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WFP Delivers Food to Western Libya


In this image taken during a trip organized by Libyan authorities, Libyan soldiers control a checkpoint near the city of Misrata, April 9, 2011

In this image taken during a trip organized by Libyan authorities, Libyan soldiers control a checkpoint near the city of Misrata, April 9, 2011

The World Food Program has started moving food assistance by land into parts of western Libya heavily affected by fighting for the first time since violence between the government and protesters began two months ago.

The World Food Program reports a convoy of eight trucks loaded with wheat flour and high-energy biscuits crossed into western Libya on Monday. WFP says these supplies are enough to feed nearly 50,000 people for 30 days.

WFP spokeswoman Emilia Casella says earlier this week, the agency signed an operational agreement with the Libyan Red Crescent to coordinate the delivery and distribution of food assistance to the areas facing food shortages.

"WFP is coordinating with all of the parties on the ground to ensure that affected civilian population does not go hungry irrespective of their area’s adherence to any of the warring factions," she said.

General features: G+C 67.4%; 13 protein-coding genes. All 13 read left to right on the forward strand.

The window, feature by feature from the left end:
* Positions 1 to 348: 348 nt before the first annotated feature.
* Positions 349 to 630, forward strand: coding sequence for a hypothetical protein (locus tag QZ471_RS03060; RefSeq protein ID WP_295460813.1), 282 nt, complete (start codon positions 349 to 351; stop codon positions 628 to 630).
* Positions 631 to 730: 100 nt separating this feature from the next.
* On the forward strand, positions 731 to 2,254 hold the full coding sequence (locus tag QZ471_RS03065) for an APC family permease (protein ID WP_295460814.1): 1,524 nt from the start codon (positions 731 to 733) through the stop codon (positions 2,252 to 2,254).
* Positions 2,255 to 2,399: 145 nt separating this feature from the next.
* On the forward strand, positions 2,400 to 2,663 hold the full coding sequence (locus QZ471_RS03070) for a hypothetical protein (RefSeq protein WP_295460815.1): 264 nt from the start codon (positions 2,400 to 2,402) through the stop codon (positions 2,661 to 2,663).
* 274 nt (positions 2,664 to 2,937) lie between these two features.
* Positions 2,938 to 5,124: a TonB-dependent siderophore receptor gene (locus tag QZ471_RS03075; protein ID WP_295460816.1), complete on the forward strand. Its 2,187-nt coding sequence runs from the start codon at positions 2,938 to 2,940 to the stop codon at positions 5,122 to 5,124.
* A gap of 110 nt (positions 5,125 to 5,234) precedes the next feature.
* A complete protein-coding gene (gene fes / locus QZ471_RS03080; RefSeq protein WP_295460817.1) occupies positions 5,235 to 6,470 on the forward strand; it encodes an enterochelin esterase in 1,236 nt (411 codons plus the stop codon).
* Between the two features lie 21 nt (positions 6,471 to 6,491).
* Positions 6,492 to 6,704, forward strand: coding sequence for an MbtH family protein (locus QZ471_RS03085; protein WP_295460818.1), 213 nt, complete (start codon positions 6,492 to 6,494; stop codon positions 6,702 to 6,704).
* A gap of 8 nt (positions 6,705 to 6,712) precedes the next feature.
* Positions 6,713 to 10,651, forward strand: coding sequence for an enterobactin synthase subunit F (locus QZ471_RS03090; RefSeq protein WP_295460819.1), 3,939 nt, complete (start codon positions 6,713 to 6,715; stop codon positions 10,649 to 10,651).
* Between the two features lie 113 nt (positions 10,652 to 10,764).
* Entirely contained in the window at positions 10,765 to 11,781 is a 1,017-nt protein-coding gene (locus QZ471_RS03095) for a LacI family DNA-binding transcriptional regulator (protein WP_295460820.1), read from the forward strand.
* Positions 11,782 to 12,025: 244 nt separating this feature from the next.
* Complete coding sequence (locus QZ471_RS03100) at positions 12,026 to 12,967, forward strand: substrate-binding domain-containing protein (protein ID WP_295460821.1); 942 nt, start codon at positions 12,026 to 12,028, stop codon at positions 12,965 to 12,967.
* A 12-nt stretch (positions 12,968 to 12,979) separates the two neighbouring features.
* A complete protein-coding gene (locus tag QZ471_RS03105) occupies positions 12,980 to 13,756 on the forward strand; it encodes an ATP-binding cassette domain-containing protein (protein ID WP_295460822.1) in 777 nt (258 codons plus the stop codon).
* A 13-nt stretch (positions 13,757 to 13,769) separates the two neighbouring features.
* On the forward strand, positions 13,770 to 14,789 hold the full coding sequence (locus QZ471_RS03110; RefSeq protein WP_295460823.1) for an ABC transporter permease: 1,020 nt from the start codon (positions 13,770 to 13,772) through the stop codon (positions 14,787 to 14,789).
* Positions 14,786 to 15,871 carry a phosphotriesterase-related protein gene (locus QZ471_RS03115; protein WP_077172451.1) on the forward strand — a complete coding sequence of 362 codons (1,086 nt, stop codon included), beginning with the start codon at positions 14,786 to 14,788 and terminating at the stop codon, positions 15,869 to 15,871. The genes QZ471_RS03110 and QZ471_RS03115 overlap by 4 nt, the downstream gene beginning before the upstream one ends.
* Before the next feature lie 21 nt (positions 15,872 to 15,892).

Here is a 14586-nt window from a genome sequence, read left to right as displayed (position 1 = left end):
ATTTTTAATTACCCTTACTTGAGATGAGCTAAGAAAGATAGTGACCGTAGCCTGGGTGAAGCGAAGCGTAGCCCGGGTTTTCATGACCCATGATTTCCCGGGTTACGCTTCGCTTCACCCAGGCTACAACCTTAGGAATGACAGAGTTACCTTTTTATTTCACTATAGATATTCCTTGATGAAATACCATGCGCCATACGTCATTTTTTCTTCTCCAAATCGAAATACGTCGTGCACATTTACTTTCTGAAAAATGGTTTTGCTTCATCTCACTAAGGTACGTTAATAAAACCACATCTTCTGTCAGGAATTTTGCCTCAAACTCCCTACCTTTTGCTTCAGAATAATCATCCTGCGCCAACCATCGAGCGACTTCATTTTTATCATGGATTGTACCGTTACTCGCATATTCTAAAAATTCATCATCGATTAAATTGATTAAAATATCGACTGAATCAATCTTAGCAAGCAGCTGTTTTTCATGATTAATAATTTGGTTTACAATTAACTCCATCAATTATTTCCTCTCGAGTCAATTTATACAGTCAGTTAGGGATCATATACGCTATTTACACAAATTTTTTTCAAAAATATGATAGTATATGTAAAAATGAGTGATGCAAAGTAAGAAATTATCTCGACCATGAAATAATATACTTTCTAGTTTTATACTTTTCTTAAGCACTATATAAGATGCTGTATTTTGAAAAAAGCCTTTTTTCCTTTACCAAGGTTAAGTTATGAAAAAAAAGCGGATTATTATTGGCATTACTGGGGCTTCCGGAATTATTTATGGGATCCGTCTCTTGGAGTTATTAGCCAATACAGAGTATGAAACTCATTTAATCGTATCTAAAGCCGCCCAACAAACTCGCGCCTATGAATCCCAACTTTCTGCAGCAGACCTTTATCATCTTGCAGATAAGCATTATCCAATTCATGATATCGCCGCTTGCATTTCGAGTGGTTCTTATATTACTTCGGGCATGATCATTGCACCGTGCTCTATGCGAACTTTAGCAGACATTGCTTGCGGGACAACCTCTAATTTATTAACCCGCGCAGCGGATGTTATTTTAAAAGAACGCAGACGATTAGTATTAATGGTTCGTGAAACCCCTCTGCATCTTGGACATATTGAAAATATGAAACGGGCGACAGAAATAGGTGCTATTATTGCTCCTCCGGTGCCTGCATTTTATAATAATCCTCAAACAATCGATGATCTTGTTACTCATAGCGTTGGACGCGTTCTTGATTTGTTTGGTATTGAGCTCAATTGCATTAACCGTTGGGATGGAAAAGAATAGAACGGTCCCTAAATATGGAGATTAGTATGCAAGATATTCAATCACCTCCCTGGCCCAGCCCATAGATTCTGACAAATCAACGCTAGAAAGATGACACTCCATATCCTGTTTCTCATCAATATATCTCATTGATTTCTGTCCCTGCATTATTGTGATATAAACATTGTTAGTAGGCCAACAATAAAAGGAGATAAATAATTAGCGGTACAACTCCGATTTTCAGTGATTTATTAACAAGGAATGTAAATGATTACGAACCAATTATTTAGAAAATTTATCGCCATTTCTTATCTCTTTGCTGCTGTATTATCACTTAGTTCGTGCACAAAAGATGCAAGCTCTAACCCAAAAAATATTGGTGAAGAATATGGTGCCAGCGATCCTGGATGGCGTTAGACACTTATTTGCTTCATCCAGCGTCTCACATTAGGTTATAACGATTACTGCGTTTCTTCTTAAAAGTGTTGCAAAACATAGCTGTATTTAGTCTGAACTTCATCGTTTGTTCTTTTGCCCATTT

Casella says WFP also will be delivering food to people in need of assistance in the capital, Tripoli, which is under the control of Libyan leader Moammar Gadhafi.

She says the World Food Program delivered a one-month supply of food on April 7 to 40,000 people in the rebel-controlled port city of Misrata, which is under siege by pro-Gadhafi forces.

"Now, we are trying to deliver it in other parts of the country where people need assistance. And, at this stage, we have managed to get in food for 50,000 people and we will continue to try to get in food to all the areas including back to Misrata if we can," said Casella.

Meanwhile, the U.N. Children’s Fund says a ship carrying medical supplies for 15,000 to 25,000 people is expected to dock in Misrata on Wednesday. A UNICEF spokeswoman, Marixie Mercado, says supplies include first aid kits, drinking water, water purification tablets, and hygiene items.

"It is now 50 days into the fighting in Misrata and the full picture of the toll on children is emerging - and it is far worse than we had feared, and certain to get worse unless there is a cease-fire," she said. "We have at least 20 verified child deaths and many more injuries due to shrapnel from mortars and tanks and bullet wounds. The youngest victim was nine months old and most of those who have been killed in the past two weeks were younger than 10."

Mercado says many children are traumatized by the conflict. She says many have limited access to water, food and other essential needs.

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